Members of Columbia College’s presidential search committee say the college has selected the Washington D.C.-based recruiters Academic Search to help find Columbia College's next president – and the committee is aiming to introduce candidates by this Fall.
At the first major league baseball game I ever saw, as a Cub Scout in old Sportsmans Park in north St. Louis, Stan Musial got his 2500th hit, a home run. I became a Cardinals fan and a Stan Musial fan that day.
Columbia College has named current Executive Vice President and Dean for Academic Affairs Terry Smith as its interim president. According to a press release today, when Dr. Gerald Brouder retires as President in August of this year, Smith will take over. The college has a goal of having a new president named by July 2014.
You may have heard of the Electoral College. If certain unlikely but theoretically possible election scenarios play out tonight, then in the near future you will hear more about the Electoral College than the law should allow.
This week on Talking Politics, Columbia College political scientist Terry Smith makes his predictions for November 6th. Plus, our “candidate conversation,” Democratic Lt. Governor candidate Susan Montee.
We hear again from Columbia College political scientist Terry Smith, who is a regular contributor to the show. In this commentary, he has his predictions for November 6th.
I need to clarify a point I made in my last commentary. When I said contributions to campaigns can be limited I was referring to federal campaigns -- President and Congress. There are four states in which there are no limits on contributions to state campaigns – governor, state representative, etc. – and Missouri is one of the four. Rex Sinquefield has given millions of dollars to candidates in both parties – because he can.
Two small items in the New York Times from the Democratic Convention caught my eye. The first was that Rahm Emanuel, the Mayor of Chicago, is now leading a Democratic SuperPac, one of those new types of fund-raising organizations, trying to pry big dollars loose from liberal donors. Some of these donors have refrained out of principled opposition to SuperPacs. Others have more personal reasons. For example, George Soros has taken a pass because he could not get face time with President Obama. So it will be a tough sell.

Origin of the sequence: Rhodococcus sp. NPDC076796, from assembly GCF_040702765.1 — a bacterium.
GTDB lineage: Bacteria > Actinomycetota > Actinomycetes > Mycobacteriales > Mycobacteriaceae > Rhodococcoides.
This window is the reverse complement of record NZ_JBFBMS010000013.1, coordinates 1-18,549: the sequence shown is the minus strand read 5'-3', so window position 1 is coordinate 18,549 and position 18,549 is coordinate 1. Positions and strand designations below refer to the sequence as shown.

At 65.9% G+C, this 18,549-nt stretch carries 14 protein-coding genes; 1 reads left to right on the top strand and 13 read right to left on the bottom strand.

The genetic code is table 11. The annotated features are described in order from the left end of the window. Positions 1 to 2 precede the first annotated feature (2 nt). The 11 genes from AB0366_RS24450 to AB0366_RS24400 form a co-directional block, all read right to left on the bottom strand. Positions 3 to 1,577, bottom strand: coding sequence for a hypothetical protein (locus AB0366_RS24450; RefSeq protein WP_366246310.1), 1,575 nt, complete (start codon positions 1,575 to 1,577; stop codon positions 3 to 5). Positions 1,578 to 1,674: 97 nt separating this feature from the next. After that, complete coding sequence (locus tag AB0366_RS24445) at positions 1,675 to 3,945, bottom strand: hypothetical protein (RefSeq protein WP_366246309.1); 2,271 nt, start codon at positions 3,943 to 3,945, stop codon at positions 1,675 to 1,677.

I again asked students in my American Political Parties class at Columbia College if President Obama’s acceptance speech was a success and if it changed their minds about him. Of the six who sought the bonus points, four went in supporting Obama and none changed their minds. Most comments were about the emotional power of the speech and how good a public speaker he is. The criticisms were of the lack of specifics. One was very positive despite her feeling that he had made little progress on his promises from four years ago.
Okay. What’s the deal with Clint Eastwood at the Republican Convention? Dirty Harry said, at the end of one of those movies: “A man’s got know his limitations.” Eastwood should have taken Dirty Harry’s advice. What were the Republicans thinking?
The contemporary history of U.S. Senate elections in Missouri is fascinating. It is filled with twists and turns, tragedy and farce. It is extraordinary how rich its arc is and how fabulous the alternative histories that emerge from it are.
This week, Columbia College broke ground on a new science building. MU’s Confucius Institute is partnering with a program in the North Callaway school district. Plus, we’ll take you along with a trip through the ‘Mizzou Adventures in Education’ event.